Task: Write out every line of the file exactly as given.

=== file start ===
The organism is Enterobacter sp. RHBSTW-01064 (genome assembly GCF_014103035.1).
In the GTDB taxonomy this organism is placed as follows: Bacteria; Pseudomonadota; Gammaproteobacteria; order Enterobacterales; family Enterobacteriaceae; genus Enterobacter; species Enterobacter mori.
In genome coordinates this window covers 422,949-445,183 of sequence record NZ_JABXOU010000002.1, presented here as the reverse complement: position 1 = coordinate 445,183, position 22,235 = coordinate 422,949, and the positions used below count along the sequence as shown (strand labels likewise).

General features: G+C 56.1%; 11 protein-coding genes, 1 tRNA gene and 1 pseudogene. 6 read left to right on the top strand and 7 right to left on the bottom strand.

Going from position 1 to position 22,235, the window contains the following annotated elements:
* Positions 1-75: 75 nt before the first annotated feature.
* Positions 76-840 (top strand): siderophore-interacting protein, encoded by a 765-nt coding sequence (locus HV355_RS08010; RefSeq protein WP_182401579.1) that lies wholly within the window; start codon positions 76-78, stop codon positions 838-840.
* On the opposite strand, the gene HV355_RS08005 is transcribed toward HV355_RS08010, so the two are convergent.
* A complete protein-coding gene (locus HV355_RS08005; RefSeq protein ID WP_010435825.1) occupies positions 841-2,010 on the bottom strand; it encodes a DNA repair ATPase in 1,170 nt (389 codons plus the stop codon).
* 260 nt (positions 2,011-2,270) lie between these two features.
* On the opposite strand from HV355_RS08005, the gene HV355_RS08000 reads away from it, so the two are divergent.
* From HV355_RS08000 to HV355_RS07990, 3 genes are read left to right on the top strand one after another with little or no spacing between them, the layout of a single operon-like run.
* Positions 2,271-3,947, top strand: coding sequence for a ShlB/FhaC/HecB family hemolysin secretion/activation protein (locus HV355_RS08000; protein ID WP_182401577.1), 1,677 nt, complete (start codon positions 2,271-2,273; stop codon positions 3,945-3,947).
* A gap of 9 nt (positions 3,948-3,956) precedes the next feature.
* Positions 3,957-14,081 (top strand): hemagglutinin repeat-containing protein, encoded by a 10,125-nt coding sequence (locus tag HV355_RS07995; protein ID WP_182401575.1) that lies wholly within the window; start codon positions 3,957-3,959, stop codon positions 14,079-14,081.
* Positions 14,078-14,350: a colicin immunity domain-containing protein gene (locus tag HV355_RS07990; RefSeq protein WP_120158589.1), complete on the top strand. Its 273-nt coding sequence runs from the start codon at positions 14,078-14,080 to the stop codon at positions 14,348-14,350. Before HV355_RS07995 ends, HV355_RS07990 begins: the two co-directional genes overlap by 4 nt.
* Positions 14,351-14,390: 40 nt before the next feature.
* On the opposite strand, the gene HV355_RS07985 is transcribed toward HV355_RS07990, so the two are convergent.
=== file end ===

The organism is Enterobacter sp. RHBSTW-01064 (genome assembly GCF_014103035.1).
In the GTDB taxonomy this organism is placed as follows: Bacteria; Pseudomonadota; Gammaproteobacteria; order Enterobacterales; family Enterobacteriaceae; genus Enterobacter; species Enterobacter mori.
In genome coordinates this window covers 422,949-445,183 of sequence record NZ_JABXOU010000002.1, presented here as the reverse complement: position 1 = coordinate 445,183, position 22,235 = coordinate 422,949, and the positions used below count along the sequence as shown (strand labels likewise).

General features: G+C 56.1%; 11 protein-coding genes, 1 tRNA gene and 1 pseudogene. 6 read left to right on the top strand and 7 right to left on the bottom strand.

Going from position 1 to position 22,235, the window contains the following annotated elements:
* Positions 1-75: 75 nt before the first annotated feature.
* Positions 76-840 (top strand): siderophore-interacting protein, encoded by a 765-nt coding sequence (locus HV355_RS08010; RefSeq protein WP_182401579.1) that lies wholly within the window; start codon positions 76-78, stop codon positions 838-840.
* On the opposite strand, the gene HV355_RS08005 is transcribed toward HV355_RS08010, so the two are convergent.
* A complete protein-coding gene (locus HV355_RS08005; RefSeq protein ID WP_010435825.1) occupies positions 841-2,010 on the bottom strand; it encodes a DNA repair ATPase in 1,170 nt (389 codons plus the stop codon).
* 260 nt (positions 2,011-2,270) lie between these two features.
* On the opposite strand from HV355_RS08005, the gene HV355_RS08000 reads away from it, so the two are divergent.
* From HV355_RS08000 to HV355_RS07990, 3 genes are read left to right on the top strand one after another with little or no spacing between them, the layout of a single operon-like run.
* Positions 2,271-3,947, top strand: coding sequence for a ShlB/FhaC/HecB family hemolysin secretion/activation protein (locus HV355_RS08000; protein ID WP_182401577.1), 1,677 nt, complete (start codon positions 2,271-2,273; stop codon positions 3,945-3,947).
* A gap of 9 nt (positions 3,948-3,956) precedes the next feature.
* Positions 3,957-14,081 (top strand): hemagglutinin repeat-containing protein, encoded by a 10,125-nt coding sequence (locus tag HV355_RS07995; protein ID WP_182401575.1) that lies wholly within the window; start codon positions 3,957-3,959, stop codon positions 14,079-14,081.
* Positions 14,078-14,350: a colicin immunity domain-containing protein gene (locus tag HV355_RS07990; RefSeq protein WP_120158589.1), complete on the top strand. Its 273-nt coding sequence runs from the start codon at positions 14,078-14,080 to the stop codon at positions 14,348-14,350. Before HV355_RS07995 ends, HV355_RS07990 begins: the two co-directional genes overlap by 4 nt.
* Positions 14,351-14,390: 40 nt before the next feature.
* On the opposite strand, the gene HV355_RS07985 is transcribed toward HV355_RS07990, so the two are convergent.